Gartner sees 11 percent software security revenue jump

Share this article:

Thanks to compliance requirements and a threat environment marked by growing sophistication, sellers of software security products are expected to earn more than $16.5 billion in revenue this year, an 11.3 percent jump from 2009, according to a Gartner forecast released this week.

The sector is thriving, despite the ongoing economic downturn, because products have matured and successfully penetrated the marketplace, according to Gartner, which released its predictions on Tuesday. In addition, organizations have more confidence in IT offerings, and the need for such products exists across an array of verticals and geographies.

Compliance mandates and the elaborate threat landscape are the primary motivators for consumers and organizations to purchase security products, according to Gartner.

"The growing sophistication of the threat landscape — with malware composed of multiple components that can be installed after the initial infection and the exploits of socially engineered trojans, which trick end users into downloading and executing malicious files — will push organizations and consumers to invest in endpoint security products in coming years," said Matthew Cheung, senior research analyst at Gartner.

The most popular products to help organizations meet compliance are user provisioning, security information and event management and mobile data protection, according to Gartner.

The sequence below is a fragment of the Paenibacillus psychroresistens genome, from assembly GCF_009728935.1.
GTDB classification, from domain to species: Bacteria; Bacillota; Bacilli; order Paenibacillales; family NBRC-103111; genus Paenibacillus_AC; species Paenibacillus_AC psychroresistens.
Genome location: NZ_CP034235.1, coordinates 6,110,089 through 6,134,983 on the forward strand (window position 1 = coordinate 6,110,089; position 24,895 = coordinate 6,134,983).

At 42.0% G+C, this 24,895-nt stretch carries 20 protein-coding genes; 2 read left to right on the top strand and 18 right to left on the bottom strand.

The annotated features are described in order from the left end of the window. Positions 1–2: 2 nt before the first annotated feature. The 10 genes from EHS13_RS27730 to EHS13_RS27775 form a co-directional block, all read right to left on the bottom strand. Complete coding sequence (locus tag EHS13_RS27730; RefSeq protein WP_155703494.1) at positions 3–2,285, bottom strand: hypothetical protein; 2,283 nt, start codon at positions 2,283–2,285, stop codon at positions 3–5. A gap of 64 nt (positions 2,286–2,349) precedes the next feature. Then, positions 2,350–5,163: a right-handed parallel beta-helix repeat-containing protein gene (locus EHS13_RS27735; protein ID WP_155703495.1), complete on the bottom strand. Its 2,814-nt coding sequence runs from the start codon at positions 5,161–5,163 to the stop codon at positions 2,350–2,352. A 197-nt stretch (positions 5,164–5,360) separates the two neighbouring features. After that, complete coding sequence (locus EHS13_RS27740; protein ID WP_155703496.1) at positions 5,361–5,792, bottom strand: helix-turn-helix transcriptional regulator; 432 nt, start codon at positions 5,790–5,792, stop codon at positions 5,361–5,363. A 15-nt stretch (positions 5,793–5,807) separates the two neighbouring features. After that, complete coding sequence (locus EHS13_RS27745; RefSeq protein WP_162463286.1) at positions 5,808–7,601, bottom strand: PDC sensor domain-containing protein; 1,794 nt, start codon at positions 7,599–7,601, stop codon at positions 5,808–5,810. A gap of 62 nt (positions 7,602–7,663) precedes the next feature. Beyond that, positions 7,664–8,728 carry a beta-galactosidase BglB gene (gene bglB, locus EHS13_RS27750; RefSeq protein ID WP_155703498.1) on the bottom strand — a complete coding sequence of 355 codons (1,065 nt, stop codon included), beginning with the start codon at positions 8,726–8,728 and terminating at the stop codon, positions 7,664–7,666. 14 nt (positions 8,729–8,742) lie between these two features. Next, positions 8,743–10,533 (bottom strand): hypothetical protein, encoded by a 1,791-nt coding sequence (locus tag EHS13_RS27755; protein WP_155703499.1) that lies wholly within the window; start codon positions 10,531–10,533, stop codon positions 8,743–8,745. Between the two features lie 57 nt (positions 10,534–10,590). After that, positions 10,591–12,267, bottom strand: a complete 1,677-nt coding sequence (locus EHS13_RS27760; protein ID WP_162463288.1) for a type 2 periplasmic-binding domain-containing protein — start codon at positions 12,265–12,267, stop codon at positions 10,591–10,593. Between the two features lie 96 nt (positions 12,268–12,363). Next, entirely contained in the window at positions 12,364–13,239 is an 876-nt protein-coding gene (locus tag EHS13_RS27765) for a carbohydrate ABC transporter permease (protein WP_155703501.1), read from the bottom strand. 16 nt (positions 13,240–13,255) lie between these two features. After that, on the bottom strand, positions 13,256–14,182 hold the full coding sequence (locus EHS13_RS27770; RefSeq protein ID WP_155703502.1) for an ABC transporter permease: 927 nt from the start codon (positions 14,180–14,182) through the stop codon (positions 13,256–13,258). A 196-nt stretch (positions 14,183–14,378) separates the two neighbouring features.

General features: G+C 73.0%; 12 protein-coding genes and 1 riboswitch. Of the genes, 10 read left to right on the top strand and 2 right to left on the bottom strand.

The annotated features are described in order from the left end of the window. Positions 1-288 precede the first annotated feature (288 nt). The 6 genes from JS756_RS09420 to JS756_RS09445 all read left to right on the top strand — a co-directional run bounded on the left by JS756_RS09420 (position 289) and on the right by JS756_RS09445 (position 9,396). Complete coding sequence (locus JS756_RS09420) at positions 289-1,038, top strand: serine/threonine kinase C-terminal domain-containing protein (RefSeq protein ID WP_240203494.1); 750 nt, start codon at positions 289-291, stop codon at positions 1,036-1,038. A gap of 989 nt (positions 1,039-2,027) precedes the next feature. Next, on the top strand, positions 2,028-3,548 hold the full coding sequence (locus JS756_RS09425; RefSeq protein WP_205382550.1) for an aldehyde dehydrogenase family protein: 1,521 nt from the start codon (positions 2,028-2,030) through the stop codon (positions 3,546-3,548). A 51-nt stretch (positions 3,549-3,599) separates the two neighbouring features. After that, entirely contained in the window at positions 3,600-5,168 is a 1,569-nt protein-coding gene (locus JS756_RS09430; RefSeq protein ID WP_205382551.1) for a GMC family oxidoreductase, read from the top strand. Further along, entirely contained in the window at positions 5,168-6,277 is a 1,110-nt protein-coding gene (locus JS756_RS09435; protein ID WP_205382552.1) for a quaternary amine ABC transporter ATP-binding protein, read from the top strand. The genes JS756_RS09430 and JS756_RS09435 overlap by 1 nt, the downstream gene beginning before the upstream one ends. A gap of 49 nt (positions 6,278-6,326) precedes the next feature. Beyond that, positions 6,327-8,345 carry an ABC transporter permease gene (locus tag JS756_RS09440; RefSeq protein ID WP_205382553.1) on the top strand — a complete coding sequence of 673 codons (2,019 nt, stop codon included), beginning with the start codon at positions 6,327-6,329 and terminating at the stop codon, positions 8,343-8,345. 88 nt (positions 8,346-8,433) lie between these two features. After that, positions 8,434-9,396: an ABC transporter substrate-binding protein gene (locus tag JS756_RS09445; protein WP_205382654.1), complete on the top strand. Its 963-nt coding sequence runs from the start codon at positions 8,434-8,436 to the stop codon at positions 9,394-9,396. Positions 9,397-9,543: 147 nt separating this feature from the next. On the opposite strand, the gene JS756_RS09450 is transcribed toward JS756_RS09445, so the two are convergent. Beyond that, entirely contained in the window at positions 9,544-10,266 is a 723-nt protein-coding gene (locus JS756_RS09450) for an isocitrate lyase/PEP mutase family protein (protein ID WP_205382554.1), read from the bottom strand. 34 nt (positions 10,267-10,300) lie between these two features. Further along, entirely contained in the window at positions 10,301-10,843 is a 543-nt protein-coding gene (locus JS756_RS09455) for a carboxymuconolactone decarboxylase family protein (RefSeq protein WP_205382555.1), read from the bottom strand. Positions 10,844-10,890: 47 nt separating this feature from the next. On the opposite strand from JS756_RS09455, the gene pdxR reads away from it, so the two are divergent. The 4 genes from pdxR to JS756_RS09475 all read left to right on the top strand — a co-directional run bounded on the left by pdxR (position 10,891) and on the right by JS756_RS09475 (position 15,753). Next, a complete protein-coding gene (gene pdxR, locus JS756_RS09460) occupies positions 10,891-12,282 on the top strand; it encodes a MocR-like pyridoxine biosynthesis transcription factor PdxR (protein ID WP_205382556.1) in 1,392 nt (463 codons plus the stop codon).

Meanwhile, software-as-a-service will continue to push past on-premise software as the preferred delivery model, the analyst firm found. SaaS solutions most commonly deployed are related to web security and identity and access management (IAM).

The IAM product category continues to be a hot spot, with organizations dedicating eight percent of their security budgets to the technology. Gartner estimates that the IAM market will exceed $12 billion in value by 2014.

Share this article:

Sign up to our newsletters

More in News

Research shows vulnerabilities go unfixed longer in ASP

Research shows vulnerabilities go unfixed longer in ASP

A new report finds little difference in the number of vulnerabilities among programming languages, but remediation times vary widely.

Bill would restrict Calif. retailers from storing certain payment data

The bill would ban businesses from storing sensitive payment data, for any long than required, even if it is encrypted.

Amplification, reflection DDoS attacks increase 35 percent in Q1 2014

Amplification, reflection DDoS attacks increase 35 percent in ...

The Q1 2014 Global DDoS Attack Report reveals that amplification and reflection distributed denial-of-service attacks are on the rise.